Every day we use our kitchen tap to supply water to drink, cook and make coffee or tea. According to statistics a person consumes 5 litres of water on a daily basis just for drinking and cooking. That amounts to almost 2,000 litres per year.  

Does such a quantity warrant the selection of a tap that is non-toxic, hygienic and totally healthy?

Dangers of Lead Taps 

Most taps on the market are produced from brass and thus contain a certain percentage of lead. Lead is a highly toxic heavy metal and the dangers from exposure to it are now well known. This metal, used for many years to manufacture household items and everyday objects, is gradually being banned because of its harmfulness (e.g. elimination from gasoline, paints and electronic devices). Children are the most susceptible to lead poisoning as it impairs psycho-physical development by damaging brain cells.

Legislative provisions which refer to the protection of human health from exposure to lead are progressively being updated. The World Health Organization (WHO) sets the maximum "suggested" level of lead in drinking water at 10 micrograms per litre, a limit that from 2013 onwards will become obligatory. Today the limit is set at 25 micrograms/litre, even though this is a theoretical limit that few are able to verify and comply with. 

IA traditional brass tap leaks from 80 to 100 micrograms/litre of lead in its first week of use, a concentration considered toxic for the human body. Even after several years of use a brass tap will continue to leak a considerable quantity of lead. Some countries, such as California in the USA have adopted very strict measures to eradicate the presence of lead in products that come in contact with drinking water. In January 2010 the State of California passed a law known as "AB 1953" that forbids manufacturing, commercialization and use of products that contain lead and are intended for the distribution of water for human use.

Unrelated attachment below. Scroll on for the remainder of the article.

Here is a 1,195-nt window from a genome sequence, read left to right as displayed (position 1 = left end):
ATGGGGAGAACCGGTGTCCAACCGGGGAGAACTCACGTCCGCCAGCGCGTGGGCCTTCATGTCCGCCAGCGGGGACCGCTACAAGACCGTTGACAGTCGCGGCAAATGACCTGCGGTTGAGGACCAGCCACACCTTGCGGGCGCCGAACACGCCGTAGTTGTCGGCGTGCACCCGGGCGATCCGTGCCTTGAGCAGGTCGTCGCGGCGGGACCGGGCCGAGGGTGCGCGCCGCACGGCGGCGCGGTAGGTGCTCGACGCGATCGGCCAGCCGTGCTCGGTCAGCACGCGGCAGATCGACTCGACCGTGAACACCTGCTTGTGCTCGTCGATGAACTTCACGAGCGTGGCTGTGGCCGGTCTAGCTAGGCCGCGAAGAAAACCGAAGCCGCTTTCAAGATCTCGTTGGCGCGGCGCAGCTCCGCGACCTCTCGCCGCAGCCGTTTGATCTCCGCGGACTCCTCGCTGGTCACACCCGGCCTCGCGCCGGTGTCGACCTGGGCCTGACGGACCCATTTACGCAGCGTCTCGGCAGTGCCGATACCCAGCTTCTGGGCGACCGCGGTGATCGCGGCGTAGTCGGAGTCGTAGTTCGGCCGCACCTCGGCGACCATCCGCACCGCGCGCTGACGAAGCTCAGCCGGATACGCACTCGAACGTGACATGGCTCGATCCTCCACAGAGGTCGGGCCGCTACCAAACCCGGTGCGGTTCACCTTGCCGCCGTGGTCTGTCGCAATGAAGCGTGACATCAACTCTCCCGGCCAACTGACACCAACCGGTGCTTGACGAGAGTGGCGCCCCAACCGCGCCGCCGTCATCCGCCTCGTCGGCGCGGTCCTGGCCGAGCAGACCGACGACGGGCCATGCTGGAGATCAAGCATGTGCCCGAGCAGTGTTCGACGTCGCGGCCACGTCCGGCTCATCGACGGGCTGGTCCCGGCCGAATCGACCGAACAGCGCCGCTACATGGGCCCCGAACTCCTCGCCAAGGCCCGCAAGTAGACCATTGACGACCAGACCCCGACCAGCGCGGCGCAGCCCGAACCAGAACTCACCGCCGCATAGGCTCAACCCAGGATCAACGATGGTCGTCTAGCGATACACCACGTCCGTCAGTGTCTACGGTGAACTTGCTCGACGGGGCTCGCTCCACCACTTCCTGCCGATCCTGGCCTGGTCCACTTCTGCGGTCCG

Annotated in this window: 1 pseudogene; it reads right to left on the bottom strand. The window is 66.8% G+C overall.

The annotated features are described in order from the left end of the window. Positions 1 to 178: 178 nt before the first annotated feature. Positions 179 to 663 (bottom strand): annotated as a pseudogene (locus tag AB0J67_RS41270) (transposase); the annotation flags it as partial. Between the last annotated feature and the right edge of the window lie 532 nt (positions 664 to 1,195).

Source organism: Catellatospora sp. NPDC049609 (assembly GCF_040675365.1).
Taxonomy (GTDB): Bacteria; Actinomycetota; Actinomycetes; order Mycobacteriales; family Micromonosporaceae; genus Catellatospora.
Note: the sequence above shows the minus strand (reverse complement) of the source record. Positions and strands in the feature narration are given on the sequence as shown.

A2F believes that in the foreseeable future all countries will pass similar laws.

Stainless Steel Tapware 

Consider that many of the objects manufactured for the health care sector(where hygiene must be strictly guaranteed) as well as the food , wine, cleaning and pharmaceutical industries are made of stainless steel. So why not produce taps with this material? 

Stainless steel is extremely hygienic because it presents a surface with a high density and without porosity. Such characteristics stop the proliferation of bacteria, which can be harmful to our health. 

Stainless steel is environmentally friendly as it does not contain lead and does not leak nickel. It is resistant to corrosion and therefore does not require additional protective coatings, such as chrome-plating, which are heavy pollutants.  

It has a high mechanical resistance and therefore guarantees long life to the objects for which it is used.

Stainless steel is by far the best material to use in the production of taps for drinking water.

Finely Crafted Stainless Steel Tapware 

“Stainless steel" is categorised in many different types and grades and for the production of taps the two grades universally considered best are the ones identified as AISI 304/304L and AISI 316/316L. 

Other types such as AISI 303 (used by some manufacturers to reduce costs) do not guarantee the same quality in terms of resistance to corrosion in contact with drinking water.  

It is also worth highlighting that there are products on the market which, although “made of stainless steel AISI 304” actually still allow water to flow in contact with brass (these taps are in fact covered in stainless steel but their inner mechanisms are made in brass).  

A2F taps are produced with 100% AISI 304 stainless steel and proudly display the GENUINOX brand.